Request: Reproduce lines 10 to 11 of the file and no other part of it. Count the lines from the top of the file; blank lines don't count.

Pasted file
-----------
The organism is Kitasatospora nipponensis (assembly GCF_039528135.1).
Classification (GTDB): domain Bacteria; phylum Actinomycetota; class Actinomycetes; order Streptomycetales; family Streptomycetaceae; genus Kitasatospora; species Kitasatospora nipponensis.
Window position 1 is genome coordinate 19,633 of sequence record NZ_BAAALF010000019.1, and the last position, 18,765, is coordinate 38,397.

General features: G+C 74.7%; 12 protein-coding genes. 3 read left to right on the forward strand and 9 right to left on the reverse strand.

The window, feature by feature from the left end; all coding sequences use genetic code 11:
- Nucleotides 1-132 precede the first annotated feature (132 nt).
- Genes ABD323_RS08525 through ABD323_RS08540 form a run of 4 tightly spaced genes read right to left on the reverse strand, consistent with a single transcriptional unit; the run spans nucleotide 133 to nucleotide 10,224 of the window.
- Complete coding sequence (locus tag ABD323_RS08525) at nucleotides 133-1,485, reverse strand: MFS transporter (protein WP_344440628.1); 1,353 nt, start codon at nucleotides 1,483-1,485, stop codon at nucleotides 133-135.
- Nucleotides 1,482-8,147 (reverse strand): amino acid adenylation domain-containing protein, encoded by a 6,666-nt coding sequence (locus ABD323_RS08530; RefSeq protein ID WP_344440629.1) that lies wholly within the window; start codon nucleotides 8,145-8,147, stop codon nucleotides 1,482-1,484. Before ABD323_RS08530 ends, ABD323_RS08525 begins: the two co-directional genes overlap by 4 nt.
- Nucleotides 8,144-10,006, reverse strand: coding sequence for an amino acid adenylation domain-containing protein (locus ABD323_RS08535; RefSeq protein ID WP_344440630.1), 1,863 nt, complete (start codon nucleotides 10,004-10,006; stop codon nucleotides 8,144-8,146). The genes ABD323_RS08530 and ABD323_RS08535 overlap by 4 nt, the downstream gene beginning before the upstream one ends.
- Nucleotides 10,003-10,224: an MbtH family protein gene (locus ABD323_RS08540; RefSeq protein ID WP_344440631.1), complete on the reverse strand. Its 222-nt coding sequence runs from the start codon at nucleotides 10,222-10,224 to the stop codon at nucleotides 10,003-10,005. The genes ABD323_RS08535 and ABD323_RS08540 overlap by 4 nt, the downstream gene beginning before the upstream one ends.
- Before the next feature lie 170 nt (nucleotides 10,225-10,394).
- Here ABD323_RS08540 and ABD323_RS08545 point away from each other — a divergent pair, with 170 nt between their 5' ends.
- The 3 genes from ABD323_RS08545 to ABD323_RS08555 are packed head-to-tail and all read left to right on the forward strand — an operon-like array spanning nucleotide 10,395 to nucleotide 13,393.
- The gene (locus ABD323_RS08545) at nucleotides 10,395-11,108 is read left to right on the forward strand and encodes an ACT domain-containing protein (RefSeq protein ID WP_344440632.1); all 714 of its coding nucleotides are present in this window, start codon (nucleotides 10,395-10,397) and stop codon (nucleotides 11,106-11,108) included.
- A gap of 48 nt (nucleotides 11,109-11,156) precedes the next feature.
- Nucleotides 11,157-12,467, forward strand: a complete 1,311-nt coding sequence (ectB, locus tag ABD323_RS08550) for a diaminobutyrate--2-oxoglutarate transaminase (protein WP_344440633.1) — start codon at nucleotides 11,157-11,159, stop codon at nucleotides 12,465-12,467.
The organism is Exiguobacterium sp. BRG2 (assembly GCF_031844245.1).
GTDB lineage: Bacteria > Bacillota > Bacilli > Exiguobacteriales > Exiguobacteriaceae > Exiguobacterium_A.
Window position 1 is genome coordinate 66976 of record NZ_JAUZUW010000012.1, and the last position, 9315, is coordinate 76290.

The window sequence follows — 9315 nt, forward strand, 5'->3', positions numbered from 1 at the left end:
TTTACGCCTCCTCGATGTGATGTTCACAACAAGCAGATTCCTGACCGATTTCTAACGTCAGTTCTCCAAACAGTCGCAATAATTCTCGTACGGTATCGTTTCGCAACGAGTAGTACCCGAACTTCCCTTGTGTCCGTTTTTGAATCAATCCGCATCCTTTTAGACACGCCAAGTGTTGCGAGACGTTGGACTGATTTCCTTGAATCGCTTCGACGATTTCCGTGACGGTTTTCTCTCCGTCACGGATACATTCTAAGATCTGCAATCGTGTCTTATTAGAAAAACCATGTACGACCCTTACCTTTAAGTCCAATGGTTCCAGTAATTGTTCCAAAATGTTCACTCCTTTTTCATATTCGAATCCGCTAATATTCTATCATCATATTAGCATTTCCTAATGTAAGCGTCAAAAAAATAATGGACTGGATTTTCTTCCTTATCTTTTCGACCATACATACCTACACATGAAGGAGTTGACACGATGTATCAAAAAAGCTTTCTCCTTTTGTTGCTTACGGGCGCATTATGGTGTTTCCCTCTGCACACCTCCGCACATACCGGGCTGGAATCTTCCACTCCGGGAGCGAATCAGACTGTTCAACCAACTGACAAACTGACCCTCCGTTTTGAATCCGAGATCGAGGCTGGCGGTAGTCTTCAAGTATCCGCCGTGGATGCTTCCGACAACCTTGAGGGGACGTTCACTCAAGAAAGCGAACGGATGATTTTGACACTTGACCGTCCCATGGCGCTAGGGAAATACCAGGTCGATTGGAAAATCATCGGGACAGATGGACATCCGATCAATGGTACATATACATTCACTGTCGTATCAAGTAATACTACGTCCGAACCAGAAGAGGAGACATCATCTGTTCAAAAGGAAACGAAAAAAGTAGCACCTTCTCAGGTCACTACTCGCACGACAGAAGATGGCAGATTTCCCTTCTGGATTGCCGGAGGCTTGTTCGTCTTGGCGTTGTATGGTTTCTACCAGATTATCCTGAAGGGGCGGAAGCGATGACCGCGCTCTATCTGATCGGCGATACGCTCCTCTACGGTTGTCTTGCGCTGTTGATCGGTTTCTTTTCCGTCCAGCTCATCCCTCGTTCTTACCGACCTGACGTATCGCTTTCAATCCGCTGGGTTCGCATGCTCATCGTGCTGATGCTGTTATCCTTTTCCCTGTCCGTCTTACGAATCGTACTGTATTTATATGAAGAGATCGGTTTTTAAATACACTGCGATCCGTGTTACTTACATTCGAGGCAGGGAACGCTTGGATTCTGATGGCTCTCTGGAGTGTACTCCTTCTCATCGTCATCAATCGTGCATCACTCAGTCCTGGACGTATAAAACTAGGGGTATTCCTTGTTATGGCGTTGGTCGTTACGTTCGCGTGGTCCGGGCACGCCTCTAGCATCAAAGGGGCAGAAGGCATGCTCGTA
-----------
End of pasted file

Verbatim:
- Nucleotides 8,144-10,006, reverse strand: coding sequence for an amino acid adenylation domain-containing protein (locus ABD323_RS08535; RefSeq protein ID WP_344440630.1), 1,863 nt, complete (start codon nucleotides 10,004-10,006; stop codon nucleotides 8,144-8,146). The genes ABD323_RS08530 and ABD323_RS08535 overlap by 4 nt, the downstream gene beginning before the upstream one ends.
- Nucleotides 10,003-10,224: an MbtH family protein gene (locus ABD323_RS08540; RefSeq protein ID WP_344440631.1), complete on the reverse strand. Its 222-nt coding sequence runs from the start codon at nucleotides 10,222-10,224 to the stop codon at nucleotides 10,003-10,005. The genes ABD323_RS08535 and ABD323_RS08540 overlap by 4 nt, the downstream gene beginning before the upstream one ends.